As 2022 comes to a close, we look back at some of the significant research and teaching advances to come out of UBC Science over the past year. Our scientists pushed the envelope in new materials, chemistry, the life and computational sciences, space exploration, and more. We wish you a happy, rejuvenating holiday season, and we’re looking forward to what science will bring in 2023!
UBC biochemists developed an enzyme-powered process that converts any blood type to universal O. The new method is 30 times more effective than previous conversion solutions, and could pave the way to universal blood and organ types.
A new state of matter demonstrated by UBC physicists and Quantinuum could make quantum computers less error-prone. The state of matter arises outside of equilibrium, offering a way to prevent the quantum equivalent of bits from entangling.
UBC data science students trained computers to scan Reddit for news on landslides—the most widespread geological event on Earth. The project is bolstering NASA’s open online repository and landslide prediction database.
The $1 million prize will help a UBC earth sciences spin off transform mine tailings — huge piles of pulverized rock — into giant carbon sinks. The award will help ensure the removal of thousands of tonnes of carbon dioxide from the atmosphere.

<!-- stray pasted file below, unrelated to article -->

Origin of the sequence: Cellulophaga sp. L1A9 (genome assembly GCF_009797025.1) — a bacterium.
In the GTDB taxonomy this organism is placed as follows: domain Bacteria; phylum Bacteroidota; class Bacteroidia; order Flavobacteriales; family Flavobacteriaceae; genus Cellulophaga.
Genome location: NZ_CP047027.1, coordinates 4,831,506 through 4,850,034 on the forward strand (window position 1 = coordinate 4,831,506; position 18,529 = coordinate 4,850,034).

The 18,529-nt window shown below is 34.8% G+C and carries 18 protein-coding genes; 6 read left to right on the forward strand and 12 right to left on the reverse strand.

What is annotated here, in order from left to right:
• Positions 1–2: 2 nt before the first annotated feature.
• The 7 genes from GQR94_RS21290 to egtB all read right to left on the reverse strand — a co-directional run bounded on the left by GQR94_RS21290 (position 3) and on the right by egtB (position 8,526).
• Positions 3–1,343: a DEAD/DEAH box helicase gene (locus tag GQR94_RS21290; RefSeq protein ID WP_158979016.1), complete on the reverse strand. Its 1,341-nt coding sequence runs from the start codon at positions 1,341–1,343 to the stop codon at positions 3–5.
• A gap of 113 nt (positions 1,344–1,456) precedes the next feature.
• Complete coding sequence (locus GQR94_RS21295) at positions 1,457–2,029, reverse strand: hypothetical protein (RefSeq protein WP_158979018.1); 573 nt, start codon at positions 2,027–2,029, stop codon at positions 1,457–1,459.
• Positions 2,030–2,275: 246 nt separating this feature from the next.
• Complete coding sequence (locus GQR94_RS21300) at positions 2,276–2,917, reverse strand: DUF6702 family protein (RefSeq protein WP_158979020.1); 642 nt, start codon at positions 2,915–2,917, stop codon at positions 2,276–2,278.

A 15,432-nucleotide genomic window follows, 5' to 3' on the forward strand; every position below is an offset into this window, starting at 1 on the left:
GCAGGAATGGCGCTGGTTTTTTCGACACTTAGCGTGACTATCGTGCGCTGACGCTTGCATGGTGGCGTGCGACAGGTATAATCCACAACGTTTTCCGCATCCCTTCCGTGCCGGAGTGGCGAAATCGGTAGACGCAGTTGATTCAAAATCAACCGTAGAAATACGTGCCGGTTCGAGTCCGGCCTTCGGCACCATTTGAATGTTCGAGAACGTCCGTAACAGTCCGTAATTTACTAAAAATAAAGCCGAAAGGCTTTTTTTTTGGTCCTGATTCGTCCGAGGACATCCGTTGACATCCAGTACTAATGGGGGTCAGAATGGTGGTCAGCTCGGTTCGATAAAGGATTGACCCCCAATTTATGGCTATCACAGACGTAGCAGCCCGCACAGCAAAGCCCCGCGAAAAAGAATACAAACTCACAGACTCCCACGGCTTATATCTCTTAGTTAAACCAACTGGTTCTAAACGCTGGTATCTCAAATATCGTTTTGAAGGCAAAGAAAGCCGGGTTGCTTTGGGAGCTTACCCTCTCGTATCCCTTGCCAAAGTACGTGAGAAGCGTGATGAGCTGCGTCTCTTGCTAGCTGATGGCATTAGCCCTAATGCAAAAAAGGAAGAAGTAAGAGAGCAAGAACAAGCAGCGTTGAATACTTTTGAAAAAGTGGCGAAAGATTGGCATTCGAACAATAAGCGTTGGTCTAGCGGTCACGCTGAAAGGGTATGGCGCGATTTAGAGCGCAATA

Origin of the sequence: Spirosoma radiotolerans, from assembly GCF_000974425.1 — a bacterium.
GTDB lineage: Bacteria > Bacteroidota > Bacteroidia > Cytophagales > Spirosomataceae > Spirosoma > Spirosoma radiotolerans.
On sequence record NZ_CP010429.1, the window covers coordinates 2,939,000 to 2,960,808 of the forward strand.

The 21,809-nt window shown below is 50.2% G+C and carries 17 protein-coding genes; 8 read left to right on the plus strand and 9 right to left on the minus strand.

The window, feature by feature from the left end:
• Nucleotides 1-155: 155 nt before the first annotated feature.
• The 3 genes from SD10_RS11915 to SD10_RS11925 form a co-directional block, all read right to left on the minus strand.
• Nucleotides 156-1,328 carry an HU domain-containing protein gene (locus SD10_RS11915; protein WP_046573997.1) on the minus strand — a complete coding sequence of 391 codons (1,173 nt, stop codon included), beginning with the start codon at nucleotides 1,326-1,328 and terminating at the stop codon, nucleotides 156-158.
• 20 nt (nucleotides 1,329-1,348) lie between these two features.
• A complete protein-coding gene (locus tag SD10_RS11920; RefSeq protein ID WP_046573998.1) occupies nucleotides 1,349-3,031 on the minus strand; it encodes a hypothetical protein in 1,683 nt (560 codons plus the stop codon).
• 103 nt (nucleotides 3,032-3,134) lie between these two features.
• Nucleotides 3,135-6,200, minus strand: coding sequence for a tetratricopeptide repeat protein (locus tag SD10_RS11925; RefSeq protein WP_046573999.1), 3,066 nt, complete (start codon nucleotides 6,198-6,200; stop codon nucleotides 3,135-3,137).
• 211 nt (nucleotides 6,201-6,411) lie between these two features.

Space rocket junk could have deadly consequences unless governments act, according to research from UBC astronomers and political scientists. The re-entry of abandoned rocket stages have a six to 10 per cent chance of injuring or killing a human in the next decade.
New climate action labs and the university’s first undergraduate data visualization course were launched at UBC this year. The curriculum updates give science students the opportunity to tackle real-world problems, get hands-on experience.
Imagine a summer camp where you can watch grizzly bears catch salmon in streams, while learning about the migration and preparation of the fish in the water at your feet. With new support, UBC researchers are expanding salmon science camps.